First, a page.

Henry Robertson

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Henry Robertson in c. 1865

Henry Robertson (11 June 1816 – 22 March 1888) was a Scottish mining engineer and prolific railway builder, industrialist and Liberal Party politician. He was head of Brymbo Steelworks, Wrexham. He was co-founder of Beyer-Peacock, with Charles Beyer, and Richard Peacock. His son Sir Henry Beyer Robertson was knighted by Queen Victoria for the achievements of his father.

Biography[edit]

The son of Duncan Robertson, he was born in Banff, Aberdeenshire on 16 January 1816, and educated at King's College, Aberdeen University, and graduated M.A. He was initially to enter the ministry but turned to engineering.

Career[edit]

He started as a railway contractor securing some contracts at Port Glasgow, under Joseph Locke.

On the offer of a Scottish bank to invest in the North Wales mineral district in 1842, Robertson ventured south, and purchased Brymbo Iron works and colliery, formerly owned by John Wilkinson. Robertson decided for the venture to succeed he needed to build a railway from Brymbo to Connah's Quay to export the coal and iron. This became the North Wales Mineral Railway, which runs from Wrexham to Chester, with a branch to Brymbo. At Chester he had access to the Birkenhead Joint Railway and its associated docks.[1]

Robertson's railways[edit]

Robertson was chief civil engineer responsible for the building of the following (often with Thomas Brassey as the construction contractor)[2]

Notable bridges[edit]

Robertson's bridges, all in north Wales, included:[2]

  • Cefn Viaduct – carrying Shrewsbury and Chester over River Dee near Cefn Mawr, Ruabon.
  • Chirk Railway Viaduct – carrying Shrewsbury and Chester Railway over the River Ceirriog at Chirk
  • Queensferry Railway Swing Bridge over the River Dee, connecting Flintshire and the Wirral.
  • The second Chain Bridge – over the Dee, near Llangollen, built in 1876 close to his business partner Charles Beyer's Llantysilio Hall estate

Brymbo iron and steel works, Wrexham[edit]

Robertson purchased the old iron works of John Wilkinson in 1840. In 1885 he introduced steel-making. Following his death in 1889, his son Sir Henry Beyer Robertson took over and would later (1930s) rescue the plant from bankruptcy following the great depression, and install new blast furnaces.[3][4]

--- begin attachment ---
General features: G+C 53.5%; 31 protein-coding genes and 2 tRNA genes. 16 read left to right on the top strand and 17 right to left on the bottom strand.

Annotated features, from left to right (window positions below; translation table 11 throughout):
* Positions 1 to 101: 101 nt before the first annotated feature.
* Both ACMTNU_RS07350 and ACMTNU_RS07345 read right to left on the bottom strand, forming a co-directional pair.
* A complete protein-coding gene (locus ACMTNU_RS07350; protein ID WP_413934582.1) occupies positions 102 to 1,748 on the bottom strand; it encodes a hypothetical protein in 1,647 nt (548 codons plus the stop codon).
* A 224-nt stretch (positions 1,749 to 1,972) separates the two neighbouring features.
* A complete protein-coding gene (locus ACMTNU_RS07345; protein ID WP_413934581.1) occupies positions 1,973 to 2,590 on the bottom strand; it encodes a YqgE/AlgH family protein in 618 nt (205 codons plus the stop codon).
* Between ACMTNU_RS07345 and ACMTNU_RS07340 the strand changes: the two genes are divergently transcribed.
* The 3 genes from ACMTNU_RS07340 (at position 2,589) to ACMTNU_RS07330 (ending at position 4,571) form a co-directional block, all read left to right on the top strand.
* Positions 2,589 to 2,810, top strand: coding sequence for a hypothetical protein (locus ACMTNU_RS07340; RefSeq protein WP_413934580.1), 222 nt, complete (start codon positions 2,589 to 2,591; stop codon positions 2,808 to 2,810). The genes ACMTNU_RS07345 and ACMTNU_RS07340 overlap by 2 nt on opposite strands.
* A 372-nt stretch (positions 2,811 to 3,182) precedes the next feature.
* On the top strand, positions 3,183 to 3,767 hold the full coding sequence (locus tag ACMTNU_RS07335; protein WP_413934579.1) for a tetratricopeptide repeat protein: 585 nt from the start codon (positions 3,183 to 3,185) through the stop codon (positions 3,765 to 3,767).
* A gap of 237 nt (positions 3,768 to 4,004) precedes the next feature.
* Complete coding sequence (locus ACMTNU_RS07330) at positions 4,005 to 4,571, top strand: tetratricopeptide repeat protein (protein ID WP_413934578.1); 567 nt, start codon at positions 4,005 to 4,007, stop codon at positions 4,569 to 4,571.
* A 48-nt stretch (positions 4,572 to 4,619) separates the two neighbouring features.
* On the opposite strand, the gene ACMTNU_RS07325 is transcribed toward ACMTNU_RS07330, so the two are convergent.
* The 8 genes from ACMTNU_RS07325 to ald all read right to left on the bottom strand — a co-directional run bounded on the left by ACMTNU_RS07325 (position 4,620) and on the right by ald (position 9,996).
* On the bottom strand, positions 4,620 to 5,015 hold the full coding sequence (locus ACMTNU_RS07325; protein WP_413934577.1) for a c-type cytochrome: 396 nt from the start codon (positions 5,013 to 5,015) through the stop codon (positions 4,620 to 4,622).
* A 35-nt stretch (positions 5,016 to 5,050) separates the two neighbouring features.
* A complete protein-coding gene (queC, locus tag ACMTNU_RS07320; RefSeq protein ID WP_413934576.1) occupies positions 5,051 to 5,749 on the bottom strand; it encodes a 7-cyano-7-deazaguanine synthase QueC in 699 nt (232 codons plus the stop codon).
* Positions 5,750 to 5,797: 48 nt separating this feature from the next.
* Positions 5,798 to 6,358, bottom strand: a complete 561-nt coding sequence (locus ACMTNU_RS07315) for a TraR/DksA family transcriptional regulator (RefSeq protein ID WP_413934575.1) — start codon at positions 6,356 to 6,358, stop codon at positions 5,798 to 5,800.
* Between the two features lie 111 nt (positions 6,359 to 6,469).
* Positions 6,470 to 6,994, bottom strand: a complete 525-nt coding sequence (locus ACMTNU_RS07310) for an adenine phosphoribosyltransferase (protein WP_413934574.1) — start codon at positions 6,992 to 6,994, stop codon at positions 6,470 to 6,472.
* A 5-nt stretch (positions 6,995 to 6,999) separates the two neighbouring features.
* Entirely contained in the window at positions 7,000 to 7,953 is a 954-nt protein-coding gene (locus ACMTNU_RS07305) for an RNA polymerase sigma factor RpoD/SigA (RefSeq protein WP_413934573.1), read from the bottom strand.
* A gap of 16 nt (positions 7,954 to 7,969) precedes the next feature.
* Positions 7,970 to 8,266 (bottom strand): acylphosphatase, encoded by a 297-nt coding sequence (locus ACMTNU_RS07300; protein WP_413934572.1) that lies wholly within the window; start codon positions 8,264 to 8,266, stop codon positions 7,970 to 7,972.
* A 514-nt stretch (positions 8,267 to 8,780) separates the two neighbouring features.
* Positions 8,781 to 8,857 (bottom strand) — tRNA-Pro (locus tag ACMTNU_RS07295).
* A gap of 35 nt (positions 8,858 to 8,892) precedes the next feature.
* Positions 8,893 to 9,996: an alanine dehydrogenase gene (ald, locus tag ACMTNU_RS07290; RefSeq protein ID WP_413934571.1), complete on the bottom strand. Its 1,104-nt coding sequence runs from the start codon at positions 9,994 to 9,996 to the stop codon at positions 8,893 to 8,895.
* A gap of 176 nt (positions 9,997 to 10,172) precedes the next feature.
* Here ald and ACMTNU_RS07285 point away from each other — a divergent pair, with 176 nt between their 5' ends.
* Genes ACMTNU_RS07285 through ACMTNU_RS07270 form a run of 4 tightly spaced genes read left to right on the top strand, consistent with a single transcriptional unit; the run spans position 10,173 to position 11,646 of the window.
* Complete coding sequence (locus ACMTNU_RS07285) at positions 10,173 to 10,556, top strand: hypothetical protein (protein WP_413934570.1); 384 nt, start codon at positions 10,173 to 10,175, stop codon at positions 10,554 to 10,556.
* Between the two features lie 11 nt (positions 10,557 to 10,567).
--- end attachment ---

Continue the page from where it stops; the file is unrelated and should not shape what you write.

Coal and mineral companies[edit]

Robertson's mining and related interests included:[1][3][4]

  • Brymbo Iron and Coal Company (Gatewen and Plaspower collieries), Wrexham
  • Broughton and Plaspower Coal Company
  • Ruabon Coal and Coal and Coke Company. Formed in 1865 with Henry Dennis and Sir Daniel Gooch (who was then chairman of the Great Western Railway).[5] This enabled the company to have preferential rates to transport the coal.
  • Minera Lime Company (to supply the ironworks)
  • Brymbo Waterworks

Charles Beyer[edit]

Robertson was co-founder in 1854 of Beyer, Peacock and Co with Charles Beyer and Richard Peacock. Based at Gorton Foundry, in Gorton, Manchester, it would become one of the world's leading locomotive manufacturers. Robertson knew Beyer because he supplied some of the locomotives to his railways. He was a sleeping partner but his connections with the Great Western Railway proved useful in securing orders.[5]

On the recommendation of Thomas Brassey, Robertson provided the loan, when the original loan of banker Charles Geach fell through. Robertson and Beyer subsequently became close friends for life; Beyer was godfather of Robertson's daughter in 1854 and of his son Sir Henry Beyer Robertson ten years later.

Political career[edit]

He served as Liberal MP for Shrewsbury from 1862 to 1865 and from 1874 to 1885, and Merioneth from 1885 to 1886, resigning his seat as a result of his opposition to Gladstone's Home Rule Bill.[6]

Personal life[edit]

He was a keen walker and enjoyed dancing.

He married Elizabeth Dean in St James Westminster, London in 1848.[7] She was the daughter of a London solicitor .

They had four children. Elizabeth (1851), Annie (1854), Henrietta (1858), and Henry Beyer Robertson (1864).

Residences[edit]

1851:[8] Richmond Place, Chester.

1861:[9] St Mary's Court, Shrewsbury. In the 1860s, he also bought a large estate in Crogen, Llandderfel, near Bala, Gwynedd.

1871,[10] 1881:[11] 13, Lancaster Gate, Paddington, London (at the time of the 1871 Census, he was an MP sitting at Westminster). In 1871, he built Palé Hall, a large country house, in Llandderfel, which became his country seat.

He died at Palé Hall on 22 March 1888, aged 71.

References[edit]

  1. ^ a b "Grace's guide to British Industrial History".
  2. ^ a b Baughan, Peter E (1980). A Regional History of the Railways of Great Britain Volume 11 North and Mid Wales. Newton Abbott: David and Charles. ISBN 0 7153 7850 3.
  3. ^ a b "The fire on the hill: History of Brymbo".
  4. ^ a b "Henry Robertson" (PDF). Broughton District History Group.
  5. ^ a b Hills, R L (1982). Beyer, Peacock; locomotive builders to the world. Glossop, Derbyshire: Transport Publishing Company. ISBN 0903839 41 5.
  6. ^ "Denbighshire Archives".
  7. ^ England and Wales FreeBMD marriage index (1837–1915)
  8. ^ England Census 1851
  9. ^ England census 1861
  10. ^ England Census 1871
  11. ^ England Census 1881

External links[edit]

Parliament of the United Kingdom
Preceded by
George Tomline
Robert Aglionby Slaney
Member of Parliament for Shrewsbury
1862–1865
With: George Tomline
Succeeded by
George Tomline
William James Clement
Preceded by
James Figgins
Douglas Straight
Member of Parliament for Shrewsbury
18741885
With: Charles Cecil Cotes
Succeeded by
James Watson
Preceded by
Samuel Holland
Member of Parliament for Merioneth
18851886
Succeeded by
Thomas Edward Ellis